#13 piembi

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Posted 21 December 2009 - 12:33

I love the old GeHa's because of the nice flexy nibs, many of them have 14k nibs which are even more flexible, and you can get them for allmost nothing on eBay!


This is why I have three of them - with different nib sizes. The nibs are a pleasure to write with :wub:

#14 Robert Alan

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Posted 22 December 2009 - 04:40

Thanks particularly to Robert Alan I have worked out how to use the reserve tank.


You are very welcome! I am so glad I could help you.

If you check Martini Auctions: http://martiniauctio...ction/index.php you will find a variety of German, including Geha, and other European pens that you may not see on eBay. Prices are in Euros, however, and, currently, the dollar to Euro rate is not good.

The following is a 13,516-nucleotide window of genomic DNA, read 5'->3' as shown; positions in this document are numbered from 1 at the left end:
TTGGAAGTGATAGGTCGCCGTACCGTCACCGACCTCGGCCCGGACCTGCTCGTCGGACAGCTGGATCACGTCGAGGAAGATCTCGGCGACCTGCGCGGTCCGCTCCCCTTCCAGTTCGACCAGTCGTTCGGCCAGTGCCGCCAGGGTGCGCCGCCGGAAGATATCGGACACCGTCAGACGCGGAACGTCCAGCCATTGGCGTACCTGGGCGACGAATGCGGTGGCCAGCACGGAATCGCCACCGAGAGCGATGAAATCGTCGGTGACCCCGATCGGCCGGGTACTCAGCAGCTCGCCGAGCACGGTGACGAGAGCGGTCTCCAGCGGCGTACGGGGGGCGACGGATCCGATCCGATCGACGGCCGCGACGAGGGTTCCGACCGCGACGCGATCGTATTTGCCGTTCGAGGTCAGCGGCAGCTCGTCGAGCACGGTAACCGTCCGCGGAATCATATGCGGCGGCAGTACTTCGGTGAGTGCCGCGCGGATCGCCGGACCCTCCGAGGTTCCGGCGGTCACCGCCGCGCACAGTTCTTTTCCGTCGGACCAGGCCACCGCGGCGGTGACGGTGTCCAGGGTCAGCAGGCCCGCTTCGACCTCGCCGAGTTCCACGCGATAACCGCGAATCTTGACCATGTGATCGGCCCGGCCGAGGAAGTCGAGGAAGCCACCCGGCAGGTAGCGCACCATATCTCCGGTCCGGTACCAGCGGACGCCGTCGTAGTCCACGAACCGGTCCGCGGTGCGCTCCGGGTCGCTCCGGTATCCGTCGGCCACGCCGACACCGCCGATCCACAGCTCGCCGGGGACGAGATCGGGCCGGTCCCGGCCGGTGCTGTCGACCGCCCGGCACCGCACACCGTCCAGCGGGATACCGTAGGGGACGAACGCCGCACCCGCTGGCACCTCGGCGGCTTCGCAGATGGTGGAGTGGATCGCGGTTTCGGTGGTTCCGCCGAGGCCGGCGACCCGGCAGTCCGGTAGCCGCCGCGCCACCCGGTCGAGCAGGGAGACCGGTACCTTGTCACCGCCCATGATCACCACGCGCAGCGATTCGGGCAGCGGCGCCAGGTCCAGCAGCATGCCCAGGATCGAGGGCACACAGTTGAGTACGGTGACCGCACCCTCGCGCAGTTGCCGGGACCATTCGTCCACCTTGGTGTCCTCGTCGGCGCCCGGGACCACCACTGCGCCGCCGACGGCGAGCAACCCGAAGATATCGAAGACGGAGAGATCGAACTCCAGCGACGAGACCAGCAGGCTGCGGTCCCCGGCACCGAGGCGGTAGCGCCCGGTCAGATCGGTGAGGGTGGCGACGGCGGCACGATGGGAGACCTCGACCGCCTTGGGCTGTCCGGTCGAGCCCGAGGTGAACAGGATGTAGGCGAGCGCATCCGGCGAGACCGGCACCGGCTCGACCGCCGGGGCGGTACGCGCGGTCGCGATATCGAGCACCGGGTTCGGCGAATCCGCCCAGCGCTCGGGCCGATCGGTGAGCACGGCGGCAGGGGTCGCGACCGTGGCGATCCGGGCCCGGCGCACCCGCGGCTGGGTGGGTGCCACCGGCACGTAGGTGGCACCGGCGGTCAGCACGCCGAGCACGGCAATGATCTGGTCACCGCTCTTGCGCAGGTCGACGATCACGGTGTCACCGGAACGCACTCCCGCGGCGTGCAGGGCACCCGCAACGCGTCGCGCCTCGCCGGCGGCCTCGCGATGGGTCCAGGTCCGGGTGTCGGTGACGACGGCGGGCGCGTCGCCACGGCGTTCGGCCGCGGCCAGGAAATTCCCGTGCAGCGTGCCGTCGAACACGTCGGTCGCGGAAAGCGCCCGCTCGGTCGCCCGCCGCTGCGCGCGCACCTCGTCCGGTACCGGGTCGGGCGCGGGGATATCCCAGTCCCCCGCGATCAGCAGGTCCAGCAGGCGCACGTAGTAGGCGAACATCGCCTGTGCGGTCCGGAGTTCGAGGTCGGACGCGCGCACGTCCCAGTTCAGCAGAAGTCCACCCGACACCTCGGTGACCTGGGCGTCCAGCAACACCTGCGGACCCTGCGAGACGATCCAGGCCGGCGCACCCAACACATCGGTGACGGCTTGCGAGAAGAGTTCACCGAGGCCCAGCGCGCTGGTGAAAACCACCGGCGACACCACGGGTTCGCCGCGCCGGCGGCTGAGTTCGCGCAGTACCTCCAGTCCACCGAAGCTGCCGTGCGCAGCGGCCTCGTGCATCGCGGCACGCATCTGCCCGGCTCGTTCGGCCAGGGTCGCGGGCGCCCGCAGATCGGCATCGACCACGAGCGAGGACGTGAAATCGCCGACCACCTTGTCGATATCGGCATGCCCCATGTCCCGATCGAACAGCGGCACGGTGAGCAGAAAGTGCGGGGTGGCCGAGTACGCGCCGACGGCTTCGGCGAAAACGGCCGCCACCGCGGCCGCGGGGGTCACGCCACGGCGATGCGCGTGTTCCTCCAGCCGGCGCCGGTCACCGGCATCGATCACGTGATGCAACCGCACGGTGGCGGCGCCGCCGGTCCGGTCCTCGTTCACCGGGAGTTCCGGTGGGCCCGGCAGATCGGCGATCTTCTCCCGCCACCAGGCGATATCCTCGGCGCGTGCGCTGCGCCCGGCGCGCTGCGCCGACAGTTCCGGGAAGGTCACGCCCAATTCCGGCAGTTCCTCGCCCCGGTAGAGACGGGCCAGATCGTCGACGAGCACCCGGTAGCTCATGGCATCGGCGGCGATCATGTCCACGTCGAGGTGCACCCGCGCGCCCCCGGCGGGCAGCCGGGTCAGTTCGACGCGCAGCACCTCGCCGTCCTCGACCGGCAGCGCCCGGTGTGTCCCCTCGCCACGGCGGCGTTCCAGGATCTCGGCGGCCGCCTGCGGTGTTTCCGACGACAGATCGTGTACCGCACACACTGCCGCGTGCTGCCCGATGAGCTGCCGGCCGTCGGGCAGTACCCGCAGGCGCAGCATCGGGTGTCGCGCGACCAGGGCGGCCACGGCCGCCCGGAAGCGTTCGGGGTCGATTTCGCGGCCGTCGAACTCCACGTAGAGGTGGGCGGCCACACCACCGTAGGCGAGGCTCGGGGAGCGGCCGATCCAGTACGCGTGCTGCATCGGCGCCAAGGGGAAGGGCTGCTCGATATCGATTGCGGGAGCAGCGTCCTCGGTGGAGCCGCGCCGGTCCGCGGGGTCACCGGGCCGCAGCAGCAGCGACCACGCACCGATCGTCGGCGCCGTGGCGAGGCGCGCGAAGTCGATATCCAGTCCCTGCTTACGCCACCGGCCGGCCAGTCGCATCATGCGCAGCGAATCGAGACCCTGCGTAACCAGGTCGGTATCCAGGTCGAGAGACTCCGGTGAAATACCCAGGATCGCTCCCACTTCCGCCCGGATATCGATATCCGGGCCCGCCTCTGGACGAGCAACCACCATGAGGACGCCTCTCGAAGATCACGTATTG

Regina Martini is knowledgeable and extremely trustworthy. She, often, has many listings, with a good selection, on her site and on eBay.

Happy Hunting!

R.A.
No matter where you go, there you are.

#15 Bo Bo Olson

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Posted 06 October 2011 - 13:06

There is a small chamber behind the twist out nib, before the main chamber. The push rod on the bottom of the nib, opens up the reserve tank.

I don't know how to lube the side of the barrel like on a Pelikan because the spicket shaft is in the middle and tooth picks can't be bent enough to reach the side. I'll figure something out some day when it starts needing it.

I do not have a school pen. I do have some nibs for a school pen, they are as good as the Pelikan 120 nibs.